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The fight over private school vouchers is yet again on hold, this time to clear the way for the state’s coronavirus response.
As part of the omnibus bill approved by the Senate on Wednesday morning and the House that afternoon, the expansion of the EdChoice scholarship program will be frozen while the coronavirus causes the need for the redistribution of state dollars.
The bill will keep the EdChoice eligible buildings at 2019-2020 academic year levels, and would also allow siblings of current scholarship recipients, incoming kindergarten students and rising high school students to receive performance-based scholarships for the next school year if their current building or potential building meets the EdChoice criteria.
After the Ohio House agreed to the Senate’s bill, Speaker Larry Householder said freezing the eligibility had previously been an option the House had debated.
“We’re comfortable with where we landed on vouchers,” Householder said.
The legislature also chose to waive state testing and report cards for the 2019-2020 school year, permitting seniors to graduate “if the school determines (the student is) on track to do so prior to the COVID-19 emergency,” according to a summary released by the Ohio Senate after they passed the bill.
“When you look at the report cards, it’s just an unfair situation to try to determine how well a school has done or not done with its students when you’re under this situation,” Householder said.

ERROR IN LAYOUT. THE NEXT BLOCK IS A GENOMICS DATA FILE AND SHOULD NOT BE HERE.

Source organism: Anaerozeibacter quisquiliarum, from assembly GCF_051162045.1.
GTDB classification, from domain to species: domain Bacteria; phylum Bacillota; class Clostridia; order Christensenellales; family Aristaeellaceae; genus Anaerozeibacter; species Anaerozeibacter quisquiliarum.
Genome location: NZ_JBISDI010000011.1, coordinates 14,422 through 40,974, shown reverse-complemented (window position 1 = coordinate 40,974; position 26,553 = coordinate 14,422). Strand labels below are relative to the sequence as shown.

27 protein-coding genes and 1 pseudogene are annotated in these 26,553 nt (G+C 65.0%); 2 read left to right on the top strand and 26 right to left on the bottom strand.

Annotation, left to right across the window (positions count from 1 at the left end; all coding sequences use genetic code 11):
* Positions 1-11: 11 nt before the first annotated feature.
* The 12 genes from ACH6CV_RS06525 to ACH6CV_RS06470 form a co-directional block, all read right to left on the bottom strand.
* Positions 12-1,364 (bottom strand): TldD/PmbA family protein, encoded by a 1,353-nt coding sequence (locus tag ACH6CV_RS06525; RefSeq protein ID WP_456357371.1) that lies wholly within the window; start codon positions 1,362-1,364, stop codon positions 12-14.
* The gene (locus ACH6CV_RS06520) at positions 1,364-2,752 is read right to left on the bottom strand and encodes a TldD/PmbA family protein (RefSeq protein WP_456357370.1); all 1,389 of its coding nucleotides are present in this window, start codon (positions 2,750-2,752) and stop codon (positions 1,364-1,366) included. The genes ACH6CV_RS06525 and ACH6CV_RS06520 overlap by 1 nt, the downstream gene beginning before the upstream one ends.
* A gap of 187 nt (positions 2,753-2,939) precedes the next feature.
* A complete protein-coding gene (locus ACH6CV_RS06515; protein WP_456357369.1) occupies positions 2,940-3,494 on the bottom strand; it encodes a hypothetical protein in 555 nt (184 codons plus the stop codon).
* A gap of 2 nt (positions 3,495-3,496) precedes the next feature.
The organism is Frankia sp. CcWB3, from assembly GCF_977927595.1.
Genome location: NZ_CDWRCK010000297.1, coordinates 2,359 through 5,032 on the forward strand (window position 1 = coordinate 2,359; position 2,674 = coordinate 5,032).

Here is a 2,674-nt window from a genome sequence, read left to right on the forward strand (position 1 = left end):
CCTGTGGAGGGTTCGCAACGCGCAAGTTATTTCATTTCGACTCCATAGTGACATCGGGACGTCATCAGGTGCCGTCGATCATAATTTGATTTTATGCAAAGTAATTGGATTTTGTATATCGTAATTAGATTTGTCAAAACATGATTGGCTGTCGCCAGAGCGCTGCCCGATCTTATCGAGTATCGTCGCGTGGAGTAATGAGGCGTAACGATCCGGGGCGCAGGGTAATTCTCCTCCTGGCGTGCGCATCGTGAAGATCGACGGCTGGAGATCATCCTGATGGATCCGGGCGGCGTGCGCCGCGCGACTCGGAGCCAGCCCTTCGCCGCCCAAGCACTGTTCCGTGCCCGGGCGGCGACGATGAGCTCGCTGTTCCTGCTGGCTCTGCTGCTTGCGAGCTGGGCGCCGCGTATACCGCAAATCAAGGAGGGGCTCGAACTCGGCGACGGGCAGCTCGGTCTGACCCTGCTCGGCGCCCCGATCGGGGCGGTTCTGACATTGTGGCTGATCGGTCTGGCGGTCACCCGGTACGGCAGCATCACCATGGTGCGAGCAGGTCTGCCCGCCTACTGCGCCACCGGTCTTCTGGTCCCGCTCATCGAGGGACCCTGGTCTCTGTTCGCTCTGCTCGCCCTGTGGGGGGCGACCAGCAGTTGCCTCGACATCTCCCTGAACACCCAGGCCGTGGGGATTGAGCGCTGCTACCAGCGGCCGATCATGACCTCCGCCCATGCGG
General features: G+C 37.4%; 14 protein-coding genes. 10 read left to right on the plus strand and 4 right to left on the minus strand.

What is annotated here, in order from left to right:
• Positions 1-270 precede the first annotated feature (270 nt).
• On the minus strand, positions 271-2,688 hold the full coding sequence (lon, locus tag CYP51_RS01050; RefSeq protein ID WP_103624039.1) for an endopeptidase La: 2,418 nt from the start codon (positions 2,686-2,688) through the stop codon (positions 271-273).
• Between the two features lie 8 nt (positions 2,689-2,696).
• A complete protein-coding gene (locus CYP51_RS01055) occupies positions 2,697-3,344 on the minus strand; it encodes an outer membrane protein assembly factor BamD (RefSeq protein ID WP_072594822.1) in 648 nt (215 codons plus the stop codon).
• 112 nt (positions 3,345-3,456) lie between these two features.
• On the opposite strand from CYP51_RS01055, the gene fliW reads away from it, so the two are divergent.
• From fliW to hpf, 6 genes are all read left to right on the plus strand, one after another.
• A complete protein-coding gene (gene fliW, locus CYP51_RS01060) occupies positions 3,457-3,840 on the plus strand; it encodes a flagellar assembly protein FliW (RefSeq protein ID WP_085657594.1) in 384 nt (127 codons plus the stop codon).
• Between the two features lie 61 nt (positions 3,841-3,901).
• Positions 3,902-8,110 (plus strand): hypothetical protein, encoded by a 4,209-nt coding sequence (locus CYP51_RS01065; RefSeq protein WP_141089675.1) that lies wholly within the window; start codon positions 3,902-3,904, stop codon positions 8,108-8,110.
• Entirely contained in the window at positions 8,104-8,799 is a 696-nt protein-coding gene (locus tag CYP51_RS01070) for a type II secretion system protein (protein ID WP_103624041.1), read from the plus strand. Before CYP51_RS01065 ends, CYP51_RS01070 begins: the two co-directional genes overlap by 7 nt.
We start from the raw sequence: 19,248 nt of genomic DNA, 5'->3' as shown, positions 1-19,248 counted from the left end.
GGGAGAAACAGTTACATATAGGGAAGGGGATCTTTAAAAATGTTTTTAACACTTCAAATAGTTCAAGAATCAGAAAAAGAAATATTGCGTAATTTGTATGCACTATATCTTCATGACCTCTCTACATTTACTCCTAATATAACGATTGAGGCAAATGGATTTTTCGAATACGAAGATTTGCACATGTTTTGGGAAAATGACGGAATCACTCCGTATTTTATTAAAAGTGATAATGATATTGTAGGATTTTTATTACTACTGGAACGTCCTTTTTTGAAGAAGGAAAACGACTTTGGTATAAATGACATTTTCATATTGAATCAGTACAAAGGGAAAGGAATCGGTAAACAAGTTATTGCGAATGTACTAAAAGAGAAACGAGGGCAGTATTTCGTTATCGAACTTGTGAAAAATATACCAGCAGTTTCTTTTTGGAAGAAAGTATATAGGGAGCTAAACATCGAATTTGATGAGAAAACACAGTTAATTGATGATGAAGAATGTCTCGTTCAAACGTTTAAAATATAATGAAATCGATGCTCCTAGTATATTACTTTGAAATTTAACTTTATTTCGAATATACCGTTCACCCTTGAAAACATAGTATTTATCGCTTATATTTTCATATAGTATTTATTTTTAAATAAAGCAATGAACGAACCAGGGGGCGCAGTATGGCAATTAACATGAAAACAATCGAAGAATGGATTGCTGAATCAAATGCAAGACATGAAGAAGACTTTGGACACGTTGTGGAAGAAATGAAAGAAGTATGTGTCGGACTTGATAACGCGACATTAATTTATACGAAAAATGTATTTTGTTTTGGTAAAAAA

Householder said impact to local revenue streams is anticipated that will impact the school districts, but the legislature would “continue working hard in trying to resolve this.”
The Ohio Federation of Teachers, who had previously supported the House version of an EdChoice fix called the freeze “a temporary reprieve at best,” and said it did not fix the problem of funds being taken from public school districts and being given to private schools.
Sen. Matt Dolan, R-Chagrin Falls, confirmed that the funding model would stay the same under the omnibus bill, and monies for the EdChoice program would come from school district coffers.
OFT President Melissa Cropper said total voucher recipients would most likely increase even with the freezing.
“School districts like Cleveland Heights-University Heights will continue to be disproportionately affected and will continue to suffer budget shortfalls,” Cropper said in a statement.
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